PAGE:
Posted on Thursday, October 27th, 2022 at 12:40 PM
I spent the middle of last week in Las Vegas–first for Cornerstone's analyst day, followed by their 2-day Convergence conference for customers and partners. It was an informative, fun, and engaging 3 days. I appreciated the opportunity to hear about the changes Cornerstone is making and the executive team's vision for the next 12-18 months.
This blog is a quick roundup of my top 5 takeaways from the event. You can check out the wrap-up video here.
Here are my top 5 insights from the event. I'll dive into each below.
- The big announcement: Cornerstone Talent Experience Platform (TXP)
- The central theme: A renewed focus on customer and user experience
- The smart investment: Skills tech
- The possible game-changer: A "non-jealous," open tech architecture
- The unknowns: A new leadership team and a big vision
The big announcement: Cornerstone Talent Experience Platform (TXP)
In his opening keynote, CEO Himanshu Palsule walked the audience through the changes wrought on the world since the last (pre-COVID) Convergence conference. He concluded that:
Industries are at a point of inflection that has fundamentally changed how we work and learn. –Himanshu Palsule, CEO, Cornerstone
Emphasizing that Cornerstone is a leader in the learning market, Himanshu said it's time to reimagine how Cornerstone enables its customers to work and learn. He announced the New Cornerstone and its flagship product, the Cornerstone Talent Experience Platform (TXP) (Figure 1).
The Cornerstone TXP aims to support the employee journey from hire to retire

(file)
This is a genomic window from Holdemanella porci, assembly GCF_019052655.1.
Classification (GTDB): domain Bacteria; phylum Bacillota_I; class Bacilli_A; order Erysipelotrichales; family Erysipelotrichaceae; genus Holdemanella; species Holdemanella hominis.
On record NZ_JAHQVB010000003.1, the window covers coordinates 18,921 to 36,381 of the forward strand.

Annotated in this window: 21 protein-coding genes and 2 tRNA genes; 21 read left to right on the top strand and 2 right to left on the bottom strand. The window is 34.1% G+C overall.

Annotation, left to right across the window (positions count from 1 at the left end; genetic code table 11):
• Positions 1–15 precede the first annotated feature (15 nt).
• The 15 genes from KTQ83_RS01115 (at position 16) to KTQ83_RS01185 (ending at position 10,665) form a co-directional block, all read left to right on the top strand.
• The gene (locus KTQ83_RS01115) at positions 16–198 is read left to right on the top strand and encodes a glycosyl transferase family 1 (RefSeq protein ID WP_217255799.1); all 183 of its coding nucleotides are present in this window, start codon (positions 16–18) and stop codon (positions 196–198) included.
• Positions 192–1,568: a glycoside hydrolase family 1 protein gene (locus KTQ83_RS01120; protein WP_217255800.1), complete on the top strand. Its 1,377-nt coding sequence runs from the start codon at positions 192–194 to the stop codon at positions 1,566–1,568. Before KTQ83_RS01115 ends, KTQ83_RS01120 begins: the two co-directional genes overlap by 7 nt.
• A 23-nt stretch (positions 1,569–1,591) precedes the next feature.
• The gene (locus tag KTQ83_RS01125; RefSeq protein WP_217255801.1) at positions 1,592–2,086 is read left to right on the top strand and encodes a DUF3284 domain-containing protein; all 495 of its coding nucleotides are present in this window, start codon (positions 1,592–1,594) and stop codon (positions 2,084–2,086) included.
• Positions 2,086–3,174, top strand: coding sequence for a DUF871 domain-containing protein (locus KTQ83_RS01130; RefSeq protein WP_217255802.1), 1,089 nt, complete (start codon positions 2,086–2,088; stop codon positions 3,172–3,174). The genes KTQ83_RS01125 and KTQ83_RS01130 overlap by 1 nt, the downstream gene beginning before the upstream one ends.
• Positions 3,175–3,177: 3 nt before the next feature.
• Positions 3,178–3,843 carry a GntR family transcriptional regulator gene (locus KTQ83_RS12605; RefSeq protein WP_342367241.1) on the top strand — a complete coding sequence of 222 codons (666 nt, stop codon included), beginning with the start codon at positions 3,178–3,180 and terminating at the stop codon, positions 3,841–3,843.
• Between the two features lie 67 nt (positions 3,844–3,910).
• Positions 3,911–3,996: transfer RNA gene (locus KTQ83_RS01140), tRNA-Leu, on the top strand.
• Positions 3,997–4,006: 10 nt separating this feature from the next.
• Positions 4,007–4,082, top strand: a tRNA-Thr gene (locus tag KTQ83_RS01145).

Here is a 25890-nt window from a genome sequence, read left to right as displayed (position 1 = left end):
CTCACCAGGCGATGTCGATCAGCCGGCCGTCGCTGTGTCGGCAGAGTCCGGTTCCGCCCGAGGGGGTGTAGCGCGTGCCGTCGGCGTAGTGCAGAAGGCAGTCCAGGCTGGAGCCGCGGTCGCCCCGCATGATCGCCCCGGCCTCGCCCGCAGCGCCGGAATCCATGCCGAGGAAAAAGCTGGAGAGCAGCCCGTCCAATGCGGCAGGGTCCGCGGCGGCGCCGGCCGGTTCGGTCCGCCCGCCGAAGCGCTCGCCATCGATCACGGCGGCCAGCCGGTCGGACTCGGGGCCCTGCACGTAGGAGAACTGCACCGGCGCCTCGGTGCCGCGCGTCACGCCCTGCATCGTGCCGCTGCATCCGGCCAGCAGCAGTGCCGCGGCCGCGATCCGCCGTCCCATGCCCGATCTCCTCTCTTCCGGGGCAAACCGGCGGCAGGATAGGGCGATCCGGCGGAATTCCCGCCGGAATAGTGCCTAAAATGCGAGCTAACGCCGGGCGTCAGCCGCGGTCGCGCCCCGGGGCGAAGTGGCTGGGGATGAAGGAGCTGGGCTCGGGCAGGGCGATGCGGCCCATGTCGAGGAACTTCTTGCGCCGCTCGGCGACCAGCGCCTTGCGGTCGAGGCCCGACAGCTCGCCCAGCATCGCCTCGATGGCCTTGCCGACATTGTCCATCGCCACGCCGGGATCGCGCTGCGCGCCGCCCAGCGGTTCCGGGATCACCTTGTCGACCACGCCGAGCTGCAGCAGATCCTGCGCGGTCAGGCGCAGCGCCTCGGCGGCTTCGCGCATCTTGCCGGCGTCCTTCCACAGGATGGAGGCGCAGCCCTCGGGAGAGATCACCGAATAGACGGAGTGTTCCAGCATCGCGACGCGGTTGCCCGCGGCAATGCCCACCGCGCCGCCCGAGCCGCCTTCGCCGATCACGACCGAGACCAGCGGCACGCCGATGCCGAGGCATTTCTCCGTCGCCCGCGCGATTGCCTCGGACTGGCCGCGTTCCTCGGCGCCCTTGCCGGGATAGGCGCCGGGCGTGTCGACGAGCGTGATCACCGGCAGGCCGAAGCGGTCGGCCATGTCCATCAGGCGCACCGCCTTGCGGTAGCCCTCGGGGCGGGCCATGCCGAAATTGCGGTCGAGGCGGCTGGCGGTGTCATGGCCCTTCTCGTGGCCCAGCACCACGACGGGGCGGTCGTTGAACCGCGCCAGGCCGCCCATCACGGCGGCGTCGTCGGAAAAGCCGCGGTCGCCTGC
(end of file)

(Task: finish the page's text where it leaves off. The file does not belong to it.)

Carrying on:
This platform includes:
- A learning experience platform (LXP)
- An opportunity marketplace (AKA talent marketplace)
- A content curation studio
- An Extensible Integration Hub (to make integrations with other vendors much easier)
- Core learning and talent management capabilities (including all 3 existing LMSs)
- All powered by skills tech
With this TXP, Cornerstone aims to provide a "true end-to-end talent experience" covering hiring, employee development, performance management, and more.
My take: A single platform is tempting in today's fragmented market
From about 2017-2020, our research saw the number of "point solution" vendors in learning tech explode. (Point solution vendors offer fewer than 5 functionalities and aim to solve 1 or a handful of problems well.) Back then, we wrote about connecting those vendors into a tech ecosystem that made sense for an organization's employees, data, tech infrastructure, and goals. There was a lot of complexity to deal with. And that complexity grew as more potential solutions entered the space.
Now, the pendulum is swinging back toward the center. Organizations are looking to simplify.
A platform that can do it all is enticing–and that's what this TXP promises. Cornerstone says the TXP will enable:
- Personalized employee development
- Ongoing performance conversations and annual performance reviews
- Skills intelligence
- Content curation
And it'll enable all that in one place, underpinned by skills data, with high quality, at scale. Sounds amazing.
My biggest questions are:
- How will they stitch all the pieces together? Cornerstone built this TXP using tech from several different systems–some of which Cornerstone built itself and others which they acquired. Stitching it all together in a way that's seamless from a data and user perspective is going to take some work.